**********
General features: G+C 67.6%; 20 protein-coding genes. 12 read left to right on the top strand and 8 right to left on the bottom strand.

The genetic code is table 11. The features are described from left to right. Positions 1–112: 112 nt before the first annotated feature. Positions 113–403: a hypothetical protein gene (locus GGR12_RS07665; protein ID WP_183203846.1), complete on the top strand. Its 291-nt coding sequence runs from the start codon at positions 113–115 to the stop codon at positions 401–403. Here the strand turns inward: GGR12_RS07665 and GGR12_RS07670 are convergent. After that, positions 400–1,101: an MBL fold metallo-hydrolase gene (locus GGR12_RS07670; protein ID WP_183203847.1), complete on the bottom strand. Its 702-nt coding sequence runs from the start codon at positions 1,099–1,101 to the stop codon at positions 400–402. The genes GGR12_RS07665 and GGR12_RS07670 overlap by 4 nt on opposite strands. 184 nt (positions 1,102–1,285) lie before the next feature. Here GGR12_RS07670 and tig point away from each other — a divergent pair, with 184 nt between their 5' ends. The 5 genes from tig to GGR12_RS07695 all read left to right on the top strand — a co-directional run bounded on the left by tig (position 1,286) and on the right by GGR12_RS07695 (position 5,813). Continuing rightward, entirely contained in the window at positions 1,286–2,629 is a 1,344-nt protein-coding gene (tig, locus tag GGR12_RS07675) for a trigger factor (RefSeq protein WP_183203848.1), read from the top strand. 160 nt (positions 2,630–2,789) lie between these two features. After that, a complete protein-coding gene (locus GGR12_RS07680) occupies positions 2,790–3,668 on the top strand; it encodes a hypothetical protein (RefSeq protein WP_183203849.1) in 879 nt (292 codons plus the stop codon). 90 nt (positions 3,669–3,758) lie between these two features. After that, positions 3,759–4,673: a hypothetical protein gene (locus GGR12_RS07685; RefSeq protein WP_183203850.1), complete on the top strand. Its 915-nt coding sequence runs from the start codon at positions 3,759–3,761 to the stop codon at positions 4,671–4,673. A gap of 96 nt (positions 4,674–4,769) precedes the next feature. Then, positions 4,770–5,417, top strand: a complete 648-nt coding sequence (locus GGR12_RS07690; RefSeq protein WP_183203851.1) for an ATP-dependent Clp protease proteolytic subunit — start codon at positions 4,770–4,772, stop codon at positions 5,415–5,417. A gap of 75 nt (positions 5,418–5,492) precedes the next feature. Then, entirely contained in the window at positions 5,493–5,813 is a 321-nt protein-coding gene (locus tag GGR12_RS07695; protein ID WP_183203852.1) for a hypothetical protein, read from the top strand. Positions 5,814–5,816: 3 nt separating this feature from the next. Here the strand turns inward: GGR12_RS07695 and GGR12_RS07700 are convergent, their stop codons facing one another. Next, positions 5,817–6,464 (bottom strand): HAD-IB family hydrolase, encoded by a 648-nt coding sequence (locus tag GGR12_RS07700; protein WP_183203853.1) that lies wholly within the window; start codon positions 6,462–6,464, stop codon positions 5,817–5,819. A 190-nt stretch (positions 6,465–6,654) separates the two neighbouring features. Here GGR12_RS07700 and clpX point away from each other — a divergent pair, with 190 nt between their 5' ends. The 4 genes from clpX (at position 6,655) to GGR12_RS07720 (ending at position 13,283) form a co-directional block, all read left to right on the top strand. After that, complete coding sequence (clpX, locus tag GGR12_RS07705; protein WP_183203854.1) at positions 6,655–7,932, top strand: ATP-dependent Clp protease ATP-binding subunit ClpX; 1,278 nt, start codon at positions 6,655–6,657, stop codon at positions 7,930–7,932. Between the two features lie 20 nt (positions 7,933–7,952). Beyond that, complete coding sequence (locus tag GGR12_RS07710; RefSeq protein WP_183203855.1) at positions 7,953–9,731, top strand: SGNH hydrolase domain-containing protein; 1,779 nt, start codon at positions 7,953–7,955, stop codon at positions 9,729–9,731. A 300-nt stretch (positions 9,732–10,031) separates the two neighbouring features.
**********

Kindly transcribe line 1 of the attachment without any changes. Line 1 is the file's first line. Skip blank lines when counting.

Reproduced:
General features: G+C 67.6%; 20 protein-coding genes. 12 read left to right on the top strand and 8 right to left on the bottom strand.